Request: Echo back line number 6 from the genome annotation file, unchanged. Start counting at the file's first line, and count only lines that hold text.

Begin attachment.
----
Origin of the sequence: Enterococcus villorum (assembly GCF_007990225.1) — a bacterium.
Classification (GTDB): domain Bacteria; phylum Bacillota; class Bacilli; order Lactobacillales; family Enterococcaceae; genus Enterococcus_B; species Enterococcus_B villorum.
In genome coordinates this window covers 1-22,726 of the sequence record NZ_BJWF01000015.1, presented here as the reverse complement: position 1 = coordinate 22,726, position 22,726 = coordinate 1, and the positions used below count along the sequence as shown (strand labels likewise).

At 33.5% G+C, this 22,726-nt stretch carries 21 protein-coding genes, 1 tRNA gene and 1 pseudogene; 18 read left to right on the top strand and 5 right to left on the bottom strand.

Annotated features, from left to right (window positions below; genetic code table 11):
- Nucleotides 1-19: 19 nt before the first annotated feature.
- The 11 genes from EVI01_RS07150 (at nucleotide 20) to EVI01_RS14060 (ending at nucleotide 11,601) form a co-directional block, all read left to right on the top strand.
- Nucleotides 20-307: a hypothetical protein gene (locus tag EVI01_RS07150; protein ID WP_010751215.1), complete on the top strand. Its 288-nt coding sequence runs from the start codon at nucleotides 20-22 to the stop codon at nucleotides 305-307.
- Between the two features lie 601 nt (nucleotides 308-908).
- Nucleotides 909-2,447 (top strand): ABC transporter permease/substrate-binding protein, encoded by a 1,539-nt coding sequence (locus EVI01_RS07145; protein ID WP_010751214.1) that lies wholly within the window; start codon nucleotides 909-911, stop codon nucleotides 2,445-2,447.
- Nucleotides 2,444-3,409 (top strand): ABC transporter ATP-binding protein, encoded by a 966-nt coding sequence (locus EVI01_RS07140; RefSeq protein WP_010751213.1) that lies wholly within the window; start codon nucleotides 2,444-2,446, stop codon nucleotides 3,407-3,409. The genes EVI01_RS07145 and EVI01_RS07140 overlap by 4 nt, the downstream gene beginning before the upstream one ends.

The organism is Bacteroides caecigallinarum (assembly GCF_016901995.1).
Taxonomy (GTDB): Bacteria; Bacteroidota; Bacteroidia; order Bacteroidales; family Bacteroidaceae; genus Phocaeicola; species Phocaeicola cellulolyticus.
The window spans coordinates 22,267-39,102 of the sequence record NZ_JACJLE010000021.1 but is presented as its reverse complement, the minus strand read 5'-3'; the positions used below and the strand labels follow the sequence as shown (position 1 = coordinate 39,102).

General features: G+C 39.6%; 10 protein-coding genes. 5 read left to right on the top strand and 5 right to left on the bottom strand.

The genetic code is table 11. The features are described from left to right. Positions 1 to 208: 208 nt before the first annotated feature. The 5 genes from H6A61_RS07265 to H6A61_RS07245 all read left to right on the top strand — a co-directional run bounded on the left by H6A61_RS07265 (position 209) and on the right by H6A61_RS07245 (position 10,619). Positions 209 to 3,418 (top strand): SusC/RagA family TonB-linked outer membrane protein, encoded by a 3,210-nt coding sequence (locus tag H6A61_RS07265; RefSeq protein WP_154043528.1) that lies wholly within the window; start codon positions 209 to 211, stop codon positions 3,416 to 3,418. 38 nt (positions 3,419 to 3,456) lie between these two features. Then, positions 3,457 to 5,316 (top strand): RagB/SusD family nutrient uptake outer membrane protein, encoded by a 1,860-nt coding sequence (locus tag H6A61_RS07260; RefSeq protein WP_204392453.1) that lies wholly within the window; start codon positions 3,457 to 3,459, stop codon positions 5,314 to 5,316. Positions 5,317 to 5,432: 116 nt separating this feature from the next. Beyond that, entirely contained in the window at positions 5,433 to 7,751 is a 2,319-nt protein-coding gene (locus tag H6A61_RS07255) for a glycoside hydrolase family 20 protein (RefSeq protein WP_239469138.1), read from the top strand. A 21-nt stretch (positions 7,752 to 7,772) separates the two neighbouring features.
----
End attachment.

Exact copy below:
- Nucleotides 1-19: 19 nt before the first annotated feature.